Sermons

Summary: The appearance of Paul before Gallio is important in two respects. First, it established a precedent for the manner in which the Roman leaders should consider charges against Christians brought before them. Second, the mention of Gallio..

  Study Tools

April 26, 2015

By: Tom Lowe

Lesson: Paul Charged by the Jews (12-17)

Acts 18:12-17 (KJV)

12 And when Gallio was the deputy of Achaia, the Jews made insurrection with one accord against Paul, and brought him to the judgment seat,

13 Saying, This fellow persuadeth men to worship contrary to the law.

14 And when Paul was now about to open his mouth, Gallio said unto the Jews, If it were a matter of wrong or wicked lewdness, O ye Jews, reason would that I should bear with you:

15 But if it be a question of words and names, and of your law, look ye to it; for I will be no judge of such matters.

16 And he drave them from the judgment seat.

17 Then all the Greeks took Sosthenes, the chief ruler of the synagogue, and beat him before the judgment seat. And Gallio cared for none of those things.

Introduction

The appearance of Paul before Gallio is of particular importance in two respects. First, it established a precedent for the manner in which the Roman leaders should consider charges against Christians brought before them. Second, the mention of Gallio is an important reference point for determining the date of Paul’s work in Corinth and for establishing the entire Pauline chronology.

Commentary

12 And when Gallio was the deputy of Achaia, the Jews made insurrection with one accord against Paul, and brought him to the judgment seat,

We should begin with Gallio[1], because there is a great deal known about him from literary sources and from inscriptions. Gallio had influential connections in Rome. Marcus Annaeus Novatus, as he was first called, was born in Cordova Spain and came to Rome with his father when Tiberius was on the throne. In Rome he was adopted into the family of his father’s friend Lucius Junius Gallio, and took the name of his adoptive father (he was now Lucius Junius Gallio Annaeus). His father was the son of Seneca the orator, and his brothers were Lucius Seneca, Nero’s tutor and Mela, the father of Lucan the poet.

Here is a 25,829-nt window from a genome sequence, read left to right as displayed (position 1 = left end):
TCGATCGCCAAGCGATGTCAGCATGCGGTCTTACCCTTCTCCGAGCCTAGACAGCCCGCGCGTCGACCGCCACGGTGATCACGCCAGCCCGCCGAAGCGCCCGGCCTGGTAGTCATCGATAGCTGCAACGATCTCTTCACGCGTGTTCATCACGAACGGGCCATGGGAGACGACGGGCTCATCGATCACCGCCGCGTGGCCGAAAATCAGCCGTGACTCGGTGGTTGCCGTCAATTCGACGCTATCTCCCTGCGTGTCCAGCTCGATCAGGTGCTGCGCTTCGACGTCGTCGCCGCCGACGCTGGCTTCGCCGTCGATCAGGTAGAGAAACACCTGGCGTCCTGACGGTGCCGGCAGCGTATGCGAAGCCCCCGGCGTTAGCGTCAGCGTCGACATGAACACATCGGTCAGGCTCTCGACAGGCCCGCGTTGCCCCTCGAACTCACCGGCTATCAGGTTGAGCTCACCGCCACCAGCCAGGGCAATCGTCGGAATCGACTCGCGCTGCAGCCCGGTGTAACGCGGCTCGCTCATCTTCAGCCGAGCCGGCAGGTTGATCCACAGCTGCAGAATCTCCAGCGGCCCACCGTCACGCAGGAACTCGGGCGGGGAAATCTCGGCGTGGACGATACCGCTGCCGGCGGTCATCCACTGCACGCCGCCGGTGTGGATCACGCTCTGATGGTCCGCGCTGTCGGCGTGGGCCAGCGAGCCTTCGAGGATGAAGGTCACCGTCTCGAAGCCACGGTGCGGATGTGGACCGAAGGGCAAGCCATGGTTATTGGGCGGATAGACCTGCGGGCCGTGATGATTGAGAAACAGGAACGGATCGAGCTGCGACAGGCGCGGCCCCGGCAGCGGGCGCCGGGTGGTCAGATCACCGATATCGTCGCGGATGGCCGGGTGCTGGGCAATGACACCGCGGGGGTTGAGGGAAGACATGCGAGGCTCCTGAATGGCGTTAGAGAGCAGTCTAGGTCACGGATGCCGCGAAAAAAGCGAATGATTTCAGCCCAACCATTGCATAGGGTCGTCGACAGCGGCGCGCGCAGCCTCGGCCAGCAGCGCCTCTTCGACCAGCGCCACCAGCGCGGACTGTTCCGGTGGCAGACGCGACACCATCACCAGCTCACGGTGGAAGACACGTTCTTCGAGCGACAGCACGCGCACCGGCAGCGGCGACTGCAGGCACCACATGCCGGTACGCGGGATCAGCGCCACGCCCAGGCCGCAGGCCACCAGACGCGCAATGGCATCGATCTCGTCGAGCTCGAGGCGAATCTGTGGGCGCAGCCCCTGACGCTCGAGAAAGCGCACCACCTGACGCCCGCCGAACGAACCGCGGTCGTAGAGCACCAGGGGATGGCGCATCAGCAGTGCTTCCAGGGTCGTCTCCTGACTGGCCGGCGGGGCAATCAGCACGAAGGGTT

Dr. Luke shared only one example of divine protection during Paul’s ministry in Corinth (Acts 18:12-17), but it was a significant one. The arrival of a new proconsul gave the unbelieving Jews hope that Rome might declare this new “Christian sect” illegal. They broke the law by attacking Paul and forcing him to go to court. This was not the first time that fanatical Jews had tried to prove that Paul was breaking the Roman law (Acts 16:19-24; 17:6-7).

Gallio’s service in Corinth occurred during the proconsular period of his career[2]. Achaia at this time was a second rank province, and these were under the supervision of the Senate and were administered by proconsuls. Generally in this region proconsuls served a one-year term, two at the most; and his tenure seems to have begun in the early summer. An inscription discovered at Delphi, which relates to the dedication of an aqueduct, mentions Gallio as being proconsul of Achaia and dates this during the period of Claudius’s twenty-sixth acclamation as emperor. Such “acclamations[3]” were made by the Roman senate at irregular intervals as affirmations of an emperor’s rule. On the basis of other inscriptions, Claudius’s twenty-sixth acclamation can be dated as covering the first seven months or so of A.D. 52. On this basis he is assumed as having begun his office in the summer of either A.D. 51 or A.D. 52. If one assumes that Gallio served the maximum two-year term, his tenure would have ended in summer of A.D. 54 at the latest. Putting this together with the date of Claudius’s edict, Paul’s 18 months in Corinth would have occurred sometime between winter of A.D. 49/50 and summer of A.D. 54; he stayed, knowing that God was with him and that people would be saved. During those 18 months of witness, Paul saw many victories in spite of Satan’s opposition. Most interpreters are inclined to see Gallio as having the more usual one-year tenure and Paul as having appeared before him during the early days of his term of office. This would place Paul’s Corinthian ministry roughly between early 50 and late 52. The divine promise that none would harm him had a notable fulfillment while Gallio was proconsul of Achaia (all of Greece south of Macedonia).


Talk about it...

Nobody has commented yet. Be the first!

Join the discussion